The negative binomial regression model showed a significant decrease by 3.0% per year in males aged 15–19 years (95% CI: [-3.8,-2.2], p < .0001). For females aged 15–19 years, there was a small, non-significant decrease of 0.9% per year (95% CI: [-2.5, 0.7], p < .274). Among males aged 30–59 years, the suicide rate decreased significantly by 1.7% per year (95% CI: [-2.2,-1.2], p < .0001), and females in this age group had an even greater decrease by 2.5% per year (95% CI: [-3.3,-1.8], p < .0001). Suicide rates among males aged 60+ significantly decreased by 2.4% per year (95% CI: [-3.0,-1.7), whereas a significant decrease by 3.3% per year was seen for females in the same age group (95% CI: [-4.0,-2.6], p < .0001). Trend differences between age groups were significant in males, and the largest decline was seen in the youngest age group. The differences between age groups were also significant in females (p = 0.017), and the largest decline was seen in the oldest age group. No trend differences were seen between age groups for the overall rate.

Methods of suicide

Of all suicides, 10,609 (63.5%) (males: n = 8,510, 70.6% and females: n = 2,099, 45.2%) died by “violent methods” and 6,096 (36.5%) (males: n = 3,548, 29.4% and females: 2,548, 54.8%) died by “non-violent and other methods”. Hanging was the most usual method (39.57%), followed by self-poisoning (28.52%), and firearms (10.16%). Males chose suicide by hanging and firearms more often than females (43.16% vs. 30.26% and 13.74% vs. 0.86%, respectively), whereas self-poisoning and drowning were more frequently used by females (23.15% vs. 42.46% and 4.53% vs 10.65%, respectively). The test of independence indicated that the distribution of methods differed between males and females (p<0.0001).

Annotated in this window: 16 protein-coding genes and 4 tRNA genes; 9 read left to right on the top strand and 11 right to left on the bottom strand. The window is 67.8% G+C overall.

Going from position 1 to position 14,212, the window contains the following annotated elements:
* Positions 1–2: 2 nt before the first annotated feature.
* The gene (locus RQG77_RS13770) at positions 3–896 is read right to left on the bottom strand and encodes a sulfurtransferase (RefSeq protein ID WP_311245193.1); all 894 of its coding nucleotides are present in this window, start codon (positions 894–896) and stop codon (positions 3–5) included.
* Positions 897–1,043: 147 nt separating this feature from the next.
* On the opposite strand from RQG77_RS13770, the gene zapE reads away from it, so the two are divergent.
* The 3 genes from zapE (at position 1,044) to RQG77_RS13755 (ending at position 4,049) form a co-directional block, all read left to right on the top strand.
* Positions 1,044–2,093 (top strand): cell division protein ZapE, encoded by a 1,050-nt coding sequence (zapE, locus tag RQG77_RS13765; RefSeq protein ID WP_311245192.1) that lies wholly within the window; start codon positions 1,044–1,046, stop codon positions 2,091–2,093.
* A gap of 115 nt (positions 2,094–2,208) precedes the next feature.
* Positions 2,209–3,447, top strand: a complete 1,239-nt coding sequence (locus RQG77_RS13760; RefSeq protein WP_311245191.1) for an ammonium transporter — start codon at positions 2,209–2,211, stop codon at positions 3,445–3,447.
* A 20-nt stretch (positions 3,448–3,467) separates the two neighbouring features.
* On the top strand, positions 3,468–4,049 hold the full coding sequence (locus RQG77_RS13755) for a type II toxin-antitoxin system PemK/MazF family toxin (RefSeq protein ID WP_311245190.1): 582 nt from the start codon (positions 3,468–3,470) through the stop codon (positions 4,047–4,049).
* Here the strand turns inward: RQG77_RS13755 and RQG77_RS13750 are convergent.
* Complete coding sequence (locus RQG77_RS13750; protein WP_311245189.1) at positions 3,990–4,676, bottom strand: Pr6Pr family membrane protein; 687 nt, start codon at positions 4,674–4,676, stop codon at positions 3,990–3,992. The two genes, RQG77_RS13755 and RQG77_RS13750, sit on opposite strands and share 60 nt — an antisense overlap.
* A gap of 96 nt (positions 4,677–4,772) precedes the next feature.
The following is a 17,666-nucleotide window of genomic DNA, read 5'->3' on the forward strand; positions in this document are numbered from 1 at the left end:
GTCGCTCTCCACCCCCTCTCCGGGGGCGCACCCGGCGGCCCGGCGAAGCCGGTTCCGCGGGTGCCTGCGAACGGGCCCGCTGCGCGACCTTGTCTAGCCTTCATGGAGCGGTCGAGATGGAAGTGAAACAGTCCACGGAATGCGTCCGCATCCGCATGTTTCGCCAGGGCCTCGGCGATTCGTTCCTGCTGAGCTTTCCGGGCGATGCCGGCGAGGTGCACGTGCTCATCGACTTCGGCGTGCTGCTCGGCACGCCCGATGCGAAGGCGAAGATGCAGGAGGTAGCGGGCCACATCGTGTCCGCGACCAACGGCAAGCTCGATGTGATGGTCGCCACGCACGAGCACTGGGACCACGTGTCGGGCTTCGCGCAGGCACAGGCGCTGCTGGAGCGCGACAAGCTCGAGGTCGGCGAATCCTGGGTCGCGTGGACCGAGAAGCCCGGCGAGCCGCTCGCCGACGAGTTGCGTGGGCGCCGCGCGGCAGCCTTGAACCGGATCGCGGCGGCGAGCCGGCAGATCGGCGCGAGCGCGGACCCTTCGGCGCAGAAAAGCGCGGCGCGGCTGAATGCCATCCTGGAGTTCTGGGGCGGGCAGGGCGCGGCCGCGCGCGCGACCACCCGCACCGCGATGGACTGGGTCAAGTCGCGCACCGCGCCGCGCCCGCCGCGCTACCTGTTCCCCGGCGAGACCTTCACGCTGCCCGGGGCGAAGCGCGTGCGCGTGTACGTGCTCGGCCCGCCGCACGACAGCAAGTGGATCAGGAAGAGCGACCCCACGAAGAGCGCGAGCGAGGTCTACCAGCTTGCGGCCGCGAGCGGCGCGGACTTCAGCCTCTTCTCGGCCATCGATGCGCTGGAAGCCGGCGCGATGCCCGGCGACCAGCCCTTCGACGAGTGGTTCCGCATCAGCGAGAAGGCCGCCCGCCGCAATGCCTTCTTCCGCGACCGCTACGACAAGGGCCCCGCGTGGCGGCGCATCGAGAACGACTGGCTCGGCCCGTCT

The distribution of methods by sex and age are shown in Table 1. Hanging was the most preferred method for males in all age groups, followed by self-poisoning and firearms. Among females, those aged 15–29 years used violent methods most frequently, whereas non-violent and other methods were most frequent in the other age groups. Hanging and self-poisoning were the most dominant methods for young females, whereas self-poisoning followed by hanging and drowning were common in the other female age groups.

Table 1. Absolute number and percentage of suicides by age, sex and suicide methods, total share for 1995 to 2019.

Trends in suicide rates by methods

During 1995 to 2019, there was a significant decrease in violent suicides by 1.8% per year (95% CI: [-2.1,-1.4], p < .0001) and a significant decrease in non-violent and other suicides by 2.6% per year (95% CI: [-3.2,-2.0], p < .0001).

Table 2 shows trends in suicide methods by sex. Males used violent methods more often than females (15.34 vs 3.66 per 100,000), and this change in trend was significantly stronger for females than males. The non-violent and other suicide rate was higher in males (6.39 per 100,000) than in females (4.44 per 100,000), but this change in trend was not significantly different for the two sexes. Moreover, the changes in suicide by hanging and jumping from heights were significantly different between males and females, with a markedly stronger decline for females than males (not shown).

Table 2. Changes in suicide methods over time in Denmark by sex, 1995–2019.

Table 3 shows trends in the incidence rate of suicide methods by age group and sex over time. A significant decrease was seen in the rates of suicides by self-poisoning, hanging, drowning, and firearms in males of all ages. The use of self-poisoning and firearms had decreased more rapidly in the age group 15–29 years than in the older age groups. All males had an insignificant upward trend in suicide by sharp objects. Likewise, the increase in suicide by other methods was not statistically significant among males in the age groups 15–29 years and 30–59 years. A significant decrease in jumping and an increase in other methods was seen in the age group 60+ years. In all male age groups no significant changes were seen for suicide by moving objects, nor in suicide by jumping in the age groups 15–29 years and 30–59 years. The greatest reduction in the suicide rate among males was evident for self-poisoning and firearms for the 15–29 years age group and for suicide by other methods for the age group 60+ years.